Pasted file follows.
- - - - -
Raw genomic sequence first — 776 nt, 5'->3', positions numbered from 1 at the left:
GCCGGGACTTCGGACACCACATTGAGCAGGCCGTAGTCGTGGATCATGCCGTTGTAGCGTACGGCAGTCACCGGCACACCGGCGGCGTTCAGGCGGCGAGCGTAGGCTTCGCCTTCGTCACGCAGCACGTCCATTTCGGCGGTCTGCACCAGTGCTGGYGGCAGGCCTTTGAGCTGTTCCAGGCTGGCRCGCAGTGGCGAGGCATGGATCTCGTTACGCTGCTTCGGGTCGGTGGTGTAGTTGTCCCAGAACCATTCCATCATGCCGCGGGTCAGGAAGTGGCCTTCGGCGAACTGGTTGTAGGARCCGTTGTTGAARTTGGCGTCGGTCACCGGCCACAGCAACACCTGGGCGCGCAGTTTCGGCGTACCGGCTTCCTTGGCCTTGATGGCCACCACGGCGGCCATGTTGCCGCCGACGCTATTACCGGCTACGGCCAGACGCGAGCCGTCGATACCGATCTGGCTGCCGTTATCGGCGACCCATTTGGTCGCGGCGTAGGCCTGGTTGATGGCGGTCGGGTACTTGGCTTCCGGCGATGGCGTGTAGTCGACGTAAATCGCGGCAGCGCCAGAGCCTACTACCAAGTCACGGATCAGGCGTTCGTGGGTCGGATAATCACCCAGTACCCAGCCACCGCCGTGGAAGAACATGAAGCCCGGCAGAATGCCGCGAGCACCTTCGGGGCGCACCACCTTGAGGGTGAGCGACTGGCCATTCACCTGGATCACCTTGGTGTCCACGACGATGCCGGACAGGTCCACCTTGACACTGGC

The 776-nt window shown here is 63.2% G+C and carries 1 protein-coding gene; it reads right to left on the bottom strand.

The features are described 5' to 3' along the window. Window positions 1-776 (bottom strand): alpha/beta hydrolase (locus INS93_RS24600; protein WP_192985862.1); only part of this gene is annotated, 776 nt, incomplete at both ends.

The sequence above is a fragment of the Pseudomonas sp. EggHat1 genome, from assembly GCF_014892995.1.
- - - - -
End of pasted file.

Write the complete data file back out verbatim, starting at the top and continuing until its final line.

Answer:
Raw genomic sequence first — 776 nt, 5'->3', positions numbered from 1 at the left:
GCCGGGACTTCGGACACCACATTGAGCAGGCCGTAGTCGTGGATCATGCCGTTGTAGCGTACGGCAGTCACCGGCACACCGGCGGCGTTCAGGCGGCGAGCGTAGGCTTCGCCTTCGTCACGCAGCACGTCCATTTCGGCGGTCTGCACCAGTGCTGGYGGCAGGCCTTTGAGCTGTTCCAGGCTGGCRCGCAGTGGCGAGGCATGGATCTCGTTACGCTGCTTCGGGTCGGTGGTGTAGTTGTCCCAGAACCATTCCATCATGCCGCGGGTCAGGAAGTGGCCTTCGGCGAACTGGTTGTAGGARCCGTTGTTGAARTTGGCGTCGGTCACCGGCCACAGCAACACCTGGGCGCGCAGTTTCGGCGTACCGGCTTCCTTGGCCTTGATGGCCACCACGGCGGCCATGTTGCCGCCGACGCTATTACCGGCTACGGCCAGACGCGAGCCGTCGATACCGATCTGGCTGCCGTTATCGGCGACCCATTTGGTCGCGGCGTAGGCCTGGTTGATGGCGGTCGGGTACTTGGCTTCCGGCGATGGCGTGTAGTCGACGTAAATCGCGGCAGCGCCAGAGCCTACTACCAAGTCACGGATCAGGCGTTCGTGGGTCGGATAATCACCCAGTACCCAGCCACCGCCGTGGAAGAACATGAAGCCCGGCAGAATGCCGCGAGCACCTTCGGGGCGCACCACCTTGAGGGTGAGCGACTGGCCATTCACCTGGATCACCTTGGTGTCCACGACGATGCCGGACAGGTCCACCTTGACACTGGC

The 776-nt window shown here is 63.2% G+C and carries 1 protein-coding gene; it reads right to left on the bottom strand.

The features are described 5' to 3' along the window. Window positions 1-776 (bottom strand): alpha/beta hydrolase (locus INS93_RS24600; protein WP_192985862.1); only part of this gene is annotated, 776 nt, incomplete at both ends.

The sequence above is a fragment of the Pseudomonas sp. EggHat1 genome, from assembly GCF_014892995.1.